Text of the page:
Trillion Dollar Coach: The Leadership Handbook of Silicon Valley’s Bill Campbell (Amazon UK, US) is a book about a man who helped build some of America’s greatest companies, including Apple and Google. A former college football player and coach, Bill didn’t enter the business world until he was thirty nine. Moving quickly though through executive roles, he went on to coach the likes of Steve Jobs, Larry Page, Eric Schmidt, Ben Horowitz and Bill Gurley, to name just a few. He passed away in 2016, leaving a legacy of growing companies, successful people and an enormous amount of respect. The book is essential reading for any manager or leader operating in a fast-moving, high growth business. This post is a summary of Bill Campbell’s approach towards management, leadership & coaching. Hopefully it will wet your appetite for more. You can also sign up to my monthly Newsletter: a curation of blogs, articles, books and podcasts about the future of leadership.
There was only one Bill Campbell, perhaps the most extraordinary individual we have had the honour to meet and befriend. But much of the what and the how of his coaching, we believe, can be replicated by others. If you are a manager, executive or any other kind of leader of teams, in any kind of business or organisation, you can be more effective and help your team perform better (and be happier) by becoming the coach of that team. Bill’s principles have helped us and many others do that; we believe they can help you too.
A summary of Bill Campbell’s approach
Bill insisted on management excellence, he hammered home the importance of simple practices that added up to a strong operation.
Believed that managers who put their people first and run a strong operation are held as leaders by their employees: these managers don’t assume leadership they earn it: “Your title makes your a manager, your people make you a leader.”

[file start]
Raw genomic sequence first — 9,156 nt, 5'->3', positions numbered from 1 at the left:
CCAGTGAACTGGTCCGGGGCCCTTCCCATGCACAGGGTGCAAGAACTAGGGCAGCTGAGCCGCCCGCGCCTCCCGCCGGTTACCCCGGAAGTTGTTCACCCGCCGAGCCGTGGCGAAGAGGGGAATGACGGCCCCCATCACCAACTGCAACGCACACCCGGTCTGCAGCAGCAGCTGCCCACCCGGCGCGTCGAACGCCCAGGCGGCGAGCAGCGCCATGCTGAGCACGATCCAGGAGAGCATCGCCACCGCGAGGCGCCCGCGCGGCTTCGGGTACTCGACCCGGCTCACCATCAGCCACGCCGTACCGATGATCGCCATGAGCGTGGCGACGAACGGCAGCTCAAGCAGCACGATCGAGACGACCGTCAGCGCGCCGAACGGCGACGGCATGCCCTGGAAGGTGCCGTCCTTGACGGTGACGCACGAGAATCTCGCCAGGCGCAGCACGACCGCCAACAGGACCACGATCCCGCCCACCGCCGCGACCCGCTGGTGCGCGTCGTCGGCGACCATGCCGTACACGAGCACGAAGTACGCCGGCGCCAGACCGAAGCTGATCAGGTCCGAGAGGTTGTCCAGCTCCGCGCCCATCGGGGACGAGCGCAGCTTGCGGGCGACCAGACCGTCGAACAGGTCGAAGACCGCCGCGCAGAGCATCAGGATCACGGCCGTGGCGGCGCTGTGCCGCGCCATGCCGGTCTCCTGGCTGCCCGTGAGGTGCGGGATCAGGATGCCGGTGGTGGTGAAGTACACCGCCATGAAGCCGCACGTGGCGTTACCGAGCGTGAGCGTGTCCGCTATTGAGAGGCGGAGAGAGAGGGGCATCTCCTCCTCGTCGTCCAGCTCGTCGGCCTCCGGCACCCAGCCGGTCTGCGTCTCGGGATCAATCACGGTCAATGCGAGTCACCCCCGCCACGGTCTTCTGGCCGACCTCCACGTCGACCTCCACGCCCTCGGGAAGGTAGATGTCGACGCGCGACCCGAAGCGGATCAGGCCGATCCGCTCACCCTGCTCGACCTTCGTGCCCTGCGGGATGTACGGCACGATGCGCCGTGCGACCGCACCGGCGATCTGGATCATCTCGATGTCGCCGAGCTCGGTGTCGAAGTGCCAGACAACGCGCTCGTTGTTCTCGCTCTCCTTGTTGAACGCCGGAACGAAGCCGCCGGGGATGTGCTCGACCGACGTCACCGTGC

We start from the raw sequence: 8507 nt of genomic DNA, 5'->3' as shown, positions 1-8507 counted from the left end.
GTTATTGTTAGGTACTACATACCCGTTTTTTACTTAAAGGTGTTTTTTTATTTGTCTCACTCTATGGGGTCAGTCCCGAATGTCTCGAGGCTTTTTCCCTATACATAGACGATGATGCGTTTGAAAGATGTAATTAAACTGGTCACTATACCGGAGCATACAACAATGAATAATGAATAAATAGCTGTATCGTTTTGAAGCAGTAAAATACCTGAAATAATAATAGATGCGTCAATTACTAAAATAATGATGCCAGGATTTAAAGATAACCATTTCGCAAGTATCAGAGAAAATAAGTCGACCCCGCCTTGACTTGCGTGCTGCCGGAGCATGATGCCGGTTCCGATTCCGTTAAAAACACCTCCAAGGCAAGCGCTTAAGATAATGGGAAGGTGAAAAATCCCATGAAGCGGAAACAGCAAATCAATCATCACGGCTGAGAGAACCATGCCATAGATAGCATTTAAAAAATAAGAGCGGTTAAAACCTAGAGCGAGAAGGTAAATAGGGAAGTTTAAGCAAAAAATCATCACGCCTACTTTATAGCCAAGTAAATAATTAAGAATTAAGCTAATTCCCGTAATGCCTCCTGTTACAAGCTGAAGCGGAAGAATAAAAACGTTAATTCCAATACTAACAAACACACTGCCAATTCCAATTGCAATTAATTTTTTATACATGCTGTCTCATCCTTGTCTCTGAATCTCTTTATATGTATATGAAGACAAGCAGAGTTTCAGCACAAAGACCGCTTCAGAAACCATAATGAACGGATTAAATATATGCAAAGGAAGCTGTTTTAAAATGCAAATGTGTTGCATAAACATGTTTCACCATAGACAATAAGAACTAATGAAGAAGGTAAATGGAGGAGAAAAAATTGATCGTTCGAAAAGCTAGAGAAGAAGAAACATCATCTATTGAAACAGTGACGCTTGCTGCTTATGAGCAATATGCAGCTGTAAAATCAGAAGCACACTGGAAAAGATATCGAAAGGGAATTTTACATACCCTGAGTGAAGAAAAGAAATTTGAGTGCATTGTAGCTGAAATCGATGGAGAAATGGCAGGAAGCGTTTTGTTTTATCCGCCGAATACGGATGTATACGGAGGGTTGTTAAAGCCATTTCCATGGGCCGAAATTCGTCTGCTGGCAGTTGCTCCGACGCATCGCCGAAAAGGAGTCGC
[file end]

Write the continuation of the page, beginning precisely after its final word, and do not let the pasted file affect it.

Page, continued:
Prized decisiveness; strong managers recognise when the time for debate is over and make a decision.
Appreciated the ‘aberrant genius’, the strong performer whose behaviour can stray outside the norm. He also advocated moving them on quickly if their behaviour endangered the team.
Believed that great products and the teams that create them are at the core of a great company. Everything else should be in service to that core.
Understood that sometimes managers need to let people go, but they should also allow them to leave with their dignity intact.Believed that relationships are built on trust.
Prioritised building trust and loyalty with the people he worked with.
Listened completely, was relentlessly candid and believed in his people more than they believed in themselves: “How do you bring people around and help them flourish in your environment? It’s not by being a dictator. It’s not by telling them what the hell to do. It’s making sure that they feel valued by being in the room with you. Listen. Pay attention. This is what great managers do.”
Focused on coaching teams as much as individuals. For Bill, the team was paramount, he insisted on team first behaviour, and when faced with any issue his first step was to look at the team, not the problem. Bill mastered the art of identifying tensions among teammates and figuring out how to resolve them.
Sorted out the biggest problems, the elephants in the room, and brought them front and centre, ensuring they got looked at first.
Pushed leaders to lead, especially when things were bleak.
Believed in diversity and being completely yourself in the workplace.
Loved people. Brought that love to communities he created or joined. He made it OK to bring it into the workplace.
Bill Campbell, RIP
Being a good coach is no longer a speciality; you cannot be a good manager without being a good coach. The path to success in a fast moving, highly competitive, technology-driven business world is to form high-performing teams and give them the resources and freedom to do great things. And an essential component of high-performing teams is a leader who is both a savvy manager and caring coach.
Bill Campbell was a true coach. He helped people figure out the best next steps for them. He did not tell people what to do; he helped them devise their own plan.
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15 of the best books about executive coaching is my summary of my favourite reads on the subject, including books about leadership and performance psychology.